The government announced in the Autumn Statement that it intended to publish its response to the Making Tax Digital consultations at some point in January, 2017, and true to its word it delivered on the promise. Following an extensive consultation process over the last 8 months – a consultation which generated over 3,000 responses – HM Revenue & Customs (HMRC) has published new information about how the UK’s self-employed community, small businesses and property landlords will benefit from the tax authority’s Making Tax Digital project.
So what can we expect from the new digital taxation system when it is finally introduced in April, 2018? Well, according to the government, the new system will not only future-proof and modernise and future-proof what is widely regarded by accountants and businesses as a cumbersome and inefficient taxation system: it will also help millions of businesses to get their tax liabilities right at the first time of asking, without the need for submitting annual.
Speaking about the government’s decision to press ahead with tax digitisation, Jim Harra, Director General of Customer Strategy and Tax Design at HMRC, said:
“We know that the majority of businesses want to get their tax right first time, but the latest tax gap figures show that too many find this hard, with more than £8 billion a year lost in tax as a result of avoidable taxpayer error by small businesses.”
“Making Tax Digital will help businesses to get their tax right first time; it will help reduce the likelihood of errors, lower the chance of unwelcome compliance checks and give them greater certainty that they are getting things right.”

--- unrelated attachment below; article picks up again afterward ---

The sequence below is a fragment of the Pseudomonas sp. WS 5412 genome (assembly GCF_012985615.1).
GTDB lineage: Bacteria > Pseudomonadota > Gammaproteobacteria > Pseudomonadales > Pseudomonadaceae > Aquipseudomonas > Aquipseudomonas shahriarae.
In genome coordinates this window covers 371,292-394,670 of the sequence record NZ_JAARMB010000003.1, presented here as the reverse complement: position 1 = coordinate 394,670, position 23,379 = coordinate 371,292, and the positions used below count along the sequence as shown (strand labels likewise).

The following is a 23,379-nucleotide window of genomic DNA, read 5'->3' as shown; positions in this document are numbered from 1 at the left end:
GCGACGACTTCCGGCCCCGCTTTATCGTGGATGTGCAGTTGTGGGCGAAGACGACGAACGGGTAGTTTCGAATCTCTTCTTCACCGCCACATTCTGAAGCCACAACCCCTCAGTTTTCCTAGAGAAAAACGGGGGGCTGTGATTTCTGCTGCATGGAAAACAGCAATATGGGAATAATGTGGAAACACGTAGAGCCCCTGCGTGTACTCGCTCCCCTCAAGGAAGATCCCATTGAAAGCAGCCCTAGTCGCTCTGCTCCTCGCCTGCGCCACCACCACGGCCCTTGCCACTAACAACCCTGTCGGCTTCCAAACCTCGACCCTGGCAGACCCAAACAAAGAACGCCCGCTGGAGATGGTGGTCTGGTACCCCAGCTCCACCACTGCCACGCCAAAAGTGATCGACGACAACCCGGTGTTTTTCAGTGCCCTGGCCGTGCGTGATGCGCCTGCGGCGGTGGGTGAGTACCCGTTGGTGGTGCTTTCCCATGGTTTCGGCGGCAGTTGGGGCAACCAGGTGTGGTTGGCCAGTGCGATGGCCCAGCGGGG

“There were more than 3,000 responses to the consultations and I’d like to thank everyone for their time and effort. The appetite for digital services is growing and traditional paper-based processes make no sense in the 21st century where the vast majority use digital services.”
As well as giving the go-ahead to quarterly reporting, HMRC also published responses to six other consultation documents received in August. In the responses HMRC confirmed the following:
- Self-employed professionals and property landlords with a turnover less than £10,000 a year will not be obliged to keep digital tax records, although they can if they wish to do so.
- HMRC said the ‘cash in, cash out’ basis for income and expenditure, where businesses pay the tax they owe based simply on the difference between money they have taken in and what they have paid out, will be extended for an additional 2.5 million self-employed firms and unincorporated landlords.
- Charities will not be forced to maintain digital or quarterly tax records
- Business which find they are unable to go digital with their tax reporting will not be legally forced to do so, and;
- All taxpayers will have a minimum of 12 months to familiarise themselves with the digital tax system before any penalties are applied for late tax returns.